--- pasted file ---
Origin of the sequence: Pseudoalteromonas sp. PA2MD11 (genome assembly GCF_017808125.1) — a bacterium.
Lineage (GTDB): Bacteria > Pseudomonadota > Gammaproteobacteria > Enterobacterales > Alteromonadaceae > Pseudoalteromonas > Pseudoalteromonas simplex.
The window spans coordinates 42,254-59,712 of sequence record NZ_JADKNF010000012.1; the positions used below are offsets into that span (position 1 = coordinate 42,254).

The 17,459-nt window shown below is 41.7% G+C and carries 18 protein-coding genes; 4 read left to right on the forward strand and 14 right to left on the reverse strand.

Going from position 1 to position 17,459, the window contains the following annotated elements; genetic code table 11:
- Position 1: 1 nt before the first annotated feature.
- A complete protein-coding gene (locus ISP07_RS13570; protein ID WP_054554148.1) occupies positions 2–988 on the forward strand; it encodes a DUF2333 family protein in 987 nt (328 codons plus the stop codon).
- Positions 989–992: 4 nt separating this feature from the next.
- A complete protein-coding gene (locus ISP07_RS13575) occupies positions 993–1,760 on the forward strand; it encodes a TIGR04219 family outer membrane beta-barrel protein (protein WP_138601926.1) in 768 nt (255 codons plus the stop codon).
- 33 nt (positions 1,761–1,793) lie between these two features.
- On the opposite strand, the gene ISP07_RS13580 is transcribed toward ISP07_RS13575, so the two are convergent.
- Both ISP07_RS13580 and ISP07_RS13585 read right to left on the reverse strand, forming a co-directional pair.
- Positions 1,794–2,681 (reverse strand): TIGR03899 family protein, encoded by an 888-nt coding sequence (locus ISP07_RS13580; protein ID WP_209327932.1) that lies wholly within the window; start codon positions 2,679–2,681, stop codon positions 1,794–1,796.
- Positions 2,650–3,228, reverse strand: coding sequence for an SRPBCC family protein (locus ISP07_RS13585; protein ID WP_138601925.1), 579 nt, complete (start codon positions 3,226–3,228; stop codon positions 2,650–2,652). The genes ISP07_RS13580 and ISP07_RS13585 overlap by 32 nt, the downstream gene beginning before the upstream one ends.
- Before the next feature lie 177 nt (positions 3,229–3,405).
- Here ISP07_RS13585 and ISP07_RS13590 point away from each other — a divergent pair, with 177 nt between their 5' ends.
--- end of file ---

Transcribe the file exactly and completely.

Origin of the sequence: Pseudoalteromonas sp. PA2MD11 (genome assembly GCF_017808125.1) — a bacterium.
Lineage (GTDB): Bacteria > Pseudomonadota > Gammaproteobacteria > Enterobacterales > Alteromonadaceae > Pseudoalteromonas > Pseudoalteromonas simplex.
The window spans coordinates 42,254-59,712 of sequence record NZ_JADKNF010000012.1; the positions used below are offsets into that span (position 1 = coordinate 42,254).

The 17,459-nt window shown below is 41.7% G+C and carries 18 protein-coding genes; 4 read left to right on the forward strand and 14 right to left on the reverse strand.

Going from position 1 to position 17,459, the window contains the following annotated elements; genetic code table 11:
- Position 1: 1 nt before the first annotated feature.
- A complete protein-coding gene (locus ISP07_RS13570; protein ID WP_054554148.1) occupies positions 2–988 on the forward strand; it encodes a DUF2333 family protein in 987 nt (328 codons plus the stop codon).
- Positions 989–992: 4 nt separating this feature from the next.
- A complete protein-coding gene (locus ISP07_RS13575) occupies positions 993–1,760 on the forward strand; it encodes a TIGR04219 family outer membrane beta-barrel protein (protein WP_138601926.1) in 768 nt (255 codons plus the stop codon).
- 33 nt (positions 1,761–1,793) lie between these two features.
- On the opposite strand, the gene ISP07_RS13580 is transcribed toward ISP07_RS13575, so the two are convergent.
- Both ISP07_RS13580 and ISP07_RS13585 read right to left on the reverse strand, forming a co-directional pair.
- Positions 1,794–2,681 (reverse strand): TIGR03899 family protein, encoded by an 888-nt coding sequence (locus ISP07_RS13580; protein ID WP_209327932.1) that lies wholly within the window; start codon positions 2,679–2,681, stop codon positions 1,794–1,796.
- Positions 2,650–3,228, reverse strand: coding sequence for an SRPBCC family protein (locus ISP07_RS13585; protein ID WP_138601925.1), 579 nt, complete (start codon positions 3,226–3,228; stop codon positions 2,650–2,652). The genes ISP07_RS13580 and ISP07_RS13585 overlap by 32 nt, the downstream gene beginning before the upstream one ends.
- Before the next feature lie 177 nt (positions 3,229–3,405).
- Here ISP07_RS13585 and ISP07_RS13590 point away from each other — a divergent pair, with 177 nt between their 5' ends.